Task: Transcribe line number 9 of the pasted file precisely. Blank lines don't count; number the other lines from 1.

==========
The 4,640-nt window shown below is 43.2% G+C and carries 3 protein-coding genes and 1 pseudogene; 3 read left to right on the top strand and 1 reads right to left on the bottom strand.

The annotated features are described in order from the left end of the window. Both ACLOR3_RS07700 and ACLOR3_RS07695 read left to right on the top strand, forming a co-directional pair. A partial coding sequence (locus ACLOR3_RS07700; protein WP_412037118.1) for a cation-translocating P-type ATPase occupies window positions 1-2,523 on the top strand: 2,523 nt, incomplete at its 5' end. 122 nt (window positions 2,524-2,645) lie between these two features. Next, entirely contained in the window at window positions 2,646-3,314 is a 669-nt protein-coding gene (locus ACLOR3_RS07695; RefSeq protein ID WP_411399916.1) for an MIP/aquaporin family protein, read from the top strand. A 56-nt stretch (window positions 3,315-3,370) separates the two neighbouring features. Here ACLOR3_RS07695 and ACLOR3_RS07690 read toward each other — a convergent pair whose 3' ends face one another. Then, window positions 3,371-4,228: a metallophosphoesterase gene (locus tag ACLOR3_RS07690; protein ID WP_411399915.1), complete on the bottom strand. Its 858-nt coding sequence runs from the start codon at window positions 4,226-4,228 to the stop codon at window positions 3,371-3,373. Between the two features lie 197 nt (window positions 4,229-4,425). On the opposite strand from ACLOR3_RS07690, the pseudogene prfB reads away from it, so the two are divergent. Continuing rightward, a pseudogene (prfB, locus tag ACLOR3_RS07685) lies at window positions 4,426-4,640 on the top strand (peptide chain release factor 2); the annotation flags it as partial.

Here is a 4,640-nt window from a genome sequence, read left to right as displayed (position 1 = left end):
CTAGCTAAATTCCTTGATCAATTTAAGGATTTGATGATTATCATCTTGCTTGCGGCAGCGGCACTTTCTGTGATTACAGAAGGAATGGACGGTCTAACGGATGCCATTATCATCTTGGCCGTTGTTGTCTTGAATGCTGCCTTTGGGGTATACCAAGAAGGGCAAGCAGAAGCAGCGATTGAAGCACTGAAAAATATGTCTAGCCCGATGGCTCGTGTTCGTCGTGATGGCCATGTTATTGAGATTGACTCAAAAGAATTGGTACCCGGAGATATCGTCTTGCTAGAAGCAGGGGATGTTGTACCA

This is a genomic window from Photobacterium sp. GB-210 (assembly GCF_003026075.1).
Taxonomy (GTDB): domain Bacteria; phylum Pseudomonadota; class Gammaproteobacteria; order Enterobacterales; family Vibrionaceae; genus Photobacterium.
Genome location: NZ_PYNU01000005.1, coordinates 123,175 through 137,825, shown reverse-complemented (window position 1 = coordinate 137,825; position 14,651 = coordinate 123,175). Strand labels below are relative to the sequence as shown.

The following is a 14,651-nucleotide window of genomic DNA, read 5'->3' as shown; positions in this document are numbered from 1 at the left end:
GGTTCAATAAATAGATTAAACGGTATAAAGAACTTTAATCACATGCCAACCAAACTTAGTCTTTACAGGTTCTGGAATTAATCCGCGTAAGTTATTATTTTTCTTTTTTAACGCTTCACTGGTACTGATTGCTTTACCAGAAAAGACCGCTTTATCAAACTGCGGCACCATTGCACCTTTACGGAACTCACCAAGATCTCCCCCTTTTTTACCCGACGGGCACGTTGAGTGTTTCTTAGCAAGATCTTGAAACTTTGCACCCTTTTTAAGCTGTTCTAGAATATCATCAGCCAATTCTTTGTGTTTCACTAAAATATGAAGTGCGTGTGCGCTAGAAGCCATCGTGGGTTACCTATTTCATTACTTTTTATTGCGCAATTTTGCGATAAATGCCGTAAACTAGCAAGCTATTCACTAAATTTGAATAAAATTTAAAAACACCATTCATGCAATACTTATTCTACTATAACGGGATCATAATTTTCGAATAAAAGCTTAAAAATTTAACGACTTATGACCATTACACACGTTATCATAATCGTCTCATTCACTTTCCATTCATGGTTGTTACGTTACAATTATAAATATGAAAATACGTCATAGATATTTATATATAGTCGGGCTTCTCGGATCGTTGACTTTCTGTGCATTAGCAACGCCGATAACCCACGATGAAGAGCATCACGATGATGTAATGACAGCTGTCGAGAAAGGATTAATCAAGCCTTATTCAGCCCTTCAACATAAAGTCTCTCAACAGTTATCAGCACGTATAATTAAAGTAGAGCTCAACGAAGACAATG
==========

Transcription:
GGTTCAATAAATAGATTAAACGGTATAAAGAACTTTAATCACATGCCAACCAAACTTAGTCTTTACAGGTTCTGGAATTAATCCGCGTAAGTTATTATTTTTCTTTTTTAACGCTTCACTGGTACTGATTGCTTTACCAGAAAAGACCGCTTTATCAAACTGCGGCACCATTGCACCTTTACGGAACTCACCAAGATCTCCCCCTTTTTTACCCGACGGGCACGTTGAGTGTTTCTTAGCAAGATCTTGAAACTTTGCACCCTTTTTAAGCTGTTCTAGAATATCATCAGCCAATTCTTTGTGTTTCACTAAAATATGAAGTGCGTGTGCGCTAGAAGCCATCGTGGGTTACCTATTTCATTACTTTTTATTGCGCAATTTTGCGATAAATGCCGTAAACTAGCAAGCTATTCACTAAATTTGAATAAAATTTAAAAACACCATTCATGCAATACTTATTCTACTATAACGGGATCATAATTTTCGAATAAAAGCTTAAAAATTTAACGACTTATGACCATTACACACGTTATCATAATCGTCTCATTCACTTTCCATTCATGGTTGTTACGTTACAATTATAAATATGAAAATACGTCATAGATATTTATATATAGTCGGGCTTCTCGGATCGTTGACTTTCTGTGCATTAGCAACGCCGATAACCCACGATGAAGAGCATCACGATGATGTAATGACAGCTGTCGAGAAAGGATTAATCAAGCCTTATTCAGCCCTTCAACATAAAGTCTCTCAACAGTTATCAGCACGTATAATTAAAGTAGAGCTCAACGAAGACAATG